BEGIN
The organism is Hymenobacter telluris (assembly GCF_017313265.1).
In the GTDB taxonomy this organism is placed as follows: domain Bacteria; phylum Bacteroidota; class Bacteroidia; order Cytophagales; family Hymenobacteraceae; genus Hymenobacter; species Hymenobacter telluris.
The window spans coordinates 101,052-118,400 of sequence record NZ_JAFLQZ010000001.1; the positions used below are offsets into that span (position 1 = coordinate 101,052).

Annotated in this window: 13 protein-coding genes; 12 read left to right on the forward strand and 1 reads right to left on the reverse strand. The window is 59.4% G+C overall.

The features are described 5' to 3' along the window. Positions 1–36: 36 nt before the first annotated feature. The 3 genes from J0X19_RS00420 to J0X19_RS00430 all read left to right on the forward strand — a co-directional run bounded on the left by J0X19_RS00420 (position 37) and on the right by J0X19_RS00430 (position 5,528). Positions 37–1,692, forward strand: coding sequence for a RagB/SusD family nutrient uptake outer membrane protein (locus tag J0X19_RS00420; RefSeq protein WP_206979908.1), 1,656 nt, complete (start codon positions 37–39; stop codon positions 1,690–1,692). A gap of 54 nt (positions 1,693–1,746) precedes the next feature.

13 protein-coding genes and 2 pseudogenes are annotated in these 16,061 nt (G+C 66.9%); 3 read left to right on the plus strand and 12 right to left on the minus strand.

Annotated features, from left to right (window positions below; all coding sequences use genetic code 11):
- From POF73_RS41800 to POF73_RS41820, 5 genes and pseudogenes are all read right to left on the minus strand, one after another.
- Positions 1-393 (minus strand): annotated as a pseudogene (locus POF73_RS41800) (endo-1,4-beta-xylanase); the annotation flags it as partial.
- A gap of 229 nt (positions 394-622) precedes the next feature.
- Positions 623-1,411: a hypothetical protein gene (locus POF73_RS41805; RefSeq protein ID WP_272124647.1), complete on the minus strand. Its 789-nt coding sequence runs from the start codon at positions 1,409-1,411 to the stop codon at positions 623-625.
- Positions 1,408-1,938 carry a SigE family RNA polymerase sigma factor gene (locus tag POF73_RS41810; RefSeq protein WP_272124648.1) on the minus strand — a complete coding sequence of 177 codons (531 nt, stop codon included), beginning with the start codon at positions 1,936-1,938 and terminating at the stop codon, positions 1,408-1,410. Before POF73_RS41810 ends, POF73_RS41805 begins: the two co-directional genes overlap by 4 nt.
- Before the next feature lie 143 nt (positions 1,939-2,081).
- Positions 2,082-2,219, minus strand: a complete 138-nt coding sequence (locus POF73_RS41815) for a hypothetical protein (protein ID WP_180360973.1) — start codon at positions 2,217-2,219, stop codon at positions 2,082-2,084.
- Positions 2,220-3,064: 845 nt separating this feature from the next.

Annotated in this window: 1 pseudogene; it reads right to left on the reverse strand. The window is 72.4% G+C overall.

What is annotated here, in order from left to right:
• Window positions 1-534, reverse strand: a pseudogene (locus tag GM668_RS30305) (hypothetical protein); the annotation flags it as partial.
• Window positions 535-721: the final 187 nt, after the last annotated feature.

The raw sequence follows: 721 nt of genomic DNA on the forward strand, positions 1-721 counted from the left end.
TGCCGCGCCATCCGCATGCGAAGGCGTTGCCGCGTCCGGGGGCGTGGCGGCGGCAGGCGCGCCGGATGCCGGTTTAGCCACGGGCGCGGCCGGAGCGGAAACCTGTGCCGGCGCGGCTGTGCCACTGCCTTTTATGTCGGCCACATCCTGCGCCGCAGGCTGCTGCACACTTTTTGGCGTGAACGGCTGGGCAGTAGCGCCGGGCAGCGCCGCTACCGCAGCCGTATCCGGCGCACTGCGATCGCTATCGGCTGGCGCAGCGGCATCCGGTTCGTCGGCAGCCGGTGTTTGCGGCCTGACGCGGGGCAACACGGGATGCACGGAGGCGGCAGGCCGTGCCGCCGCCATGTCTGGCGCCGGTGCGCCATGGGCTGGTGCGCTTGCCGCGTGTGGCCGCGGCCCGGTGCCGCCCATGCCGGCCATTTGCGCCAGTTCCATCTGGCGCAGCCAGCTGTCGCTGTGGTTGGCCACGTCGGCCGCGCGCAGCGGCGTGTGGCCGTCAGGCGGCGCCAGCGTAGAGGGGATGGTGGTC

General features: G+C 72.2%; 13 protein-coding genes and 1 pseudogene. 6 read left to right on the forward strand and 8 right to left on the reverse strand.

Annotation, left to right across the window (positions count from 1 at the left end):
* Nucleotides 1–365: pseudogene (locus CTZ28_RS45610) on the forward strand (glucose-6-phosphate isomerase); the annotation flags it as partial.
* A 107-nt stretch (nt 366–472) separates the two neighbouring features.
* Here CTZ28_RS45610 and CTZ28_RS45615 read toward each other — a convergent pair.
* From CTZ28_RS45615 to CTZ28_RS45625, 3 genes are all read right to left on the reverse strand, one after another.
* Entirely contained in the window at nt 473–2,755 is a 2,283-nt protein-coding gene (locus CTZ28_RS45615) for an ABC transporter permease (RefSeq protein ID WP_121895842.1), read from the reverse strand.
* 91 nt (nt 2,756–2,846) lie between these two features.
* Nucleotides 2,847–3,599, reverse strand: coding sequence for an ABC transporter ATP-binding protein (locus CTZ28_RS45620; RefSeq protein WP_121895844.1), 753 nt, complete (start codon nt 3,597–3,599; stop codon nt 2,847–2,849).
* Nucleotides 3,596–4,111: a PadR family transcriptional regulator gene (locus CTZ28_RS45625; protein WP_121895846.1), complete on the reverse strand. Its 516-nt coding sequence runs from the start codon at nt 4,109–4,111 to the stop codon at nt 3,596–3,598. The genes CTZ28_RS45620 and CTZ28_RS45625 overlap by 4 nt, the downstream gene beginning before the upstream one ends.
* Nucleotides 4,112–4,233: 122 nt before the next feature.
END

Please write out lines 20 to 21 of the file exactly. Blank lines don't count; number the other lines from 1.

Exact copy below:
The raw sequence follows: 721 nt of genomic DNA on the forward strand, positions 1-721 counted from the left end.
TGCCGCGCCATCCGCATGCGAAGGCGTTGCCGCGTCCGGGGGCGTGGCGGCGGCAGGCGCGCCGGATGCCGGTTTAGCCACGGGCGCGGCCGGAGCGGAAACCTGTGCCGGCGCGGCTGTGCCACTGCCTTTTATGTCGGCCACATCCTGCGCCGCAGGCTGCTGCACACTTTTTGGCGTGAACGGCTGGGCAGTAGCGCCGGGCAGCGCCGCTACCGCAGCCGTATCCGGCGCACTGCGATCGCTATCGGCTGGCGCAGCGGCATCCGGTTCGTCGGCAGCCGGTGTTTGCGGCCTGACGCGGGGCAACACGGGATGCACGGAGGCGGCAGGCCGTGCCGCCGCCATGTCTGGCGCCGGTGCGCCATGGGCTGGTGCGCTTGCCGCGTGTGGCCGCGGCCCGGTGCCGCCCATGCCGGCCATTTGCGCCAGTTCCATCTGGCGCAGCCAGCTGTCGCTGTGGTTGGCCACGTCGGCCGCGCGCAGCGGCGTGTGGCCGTCAGGCGGCGCCAGCGTAGAGGGGATGGTGGTC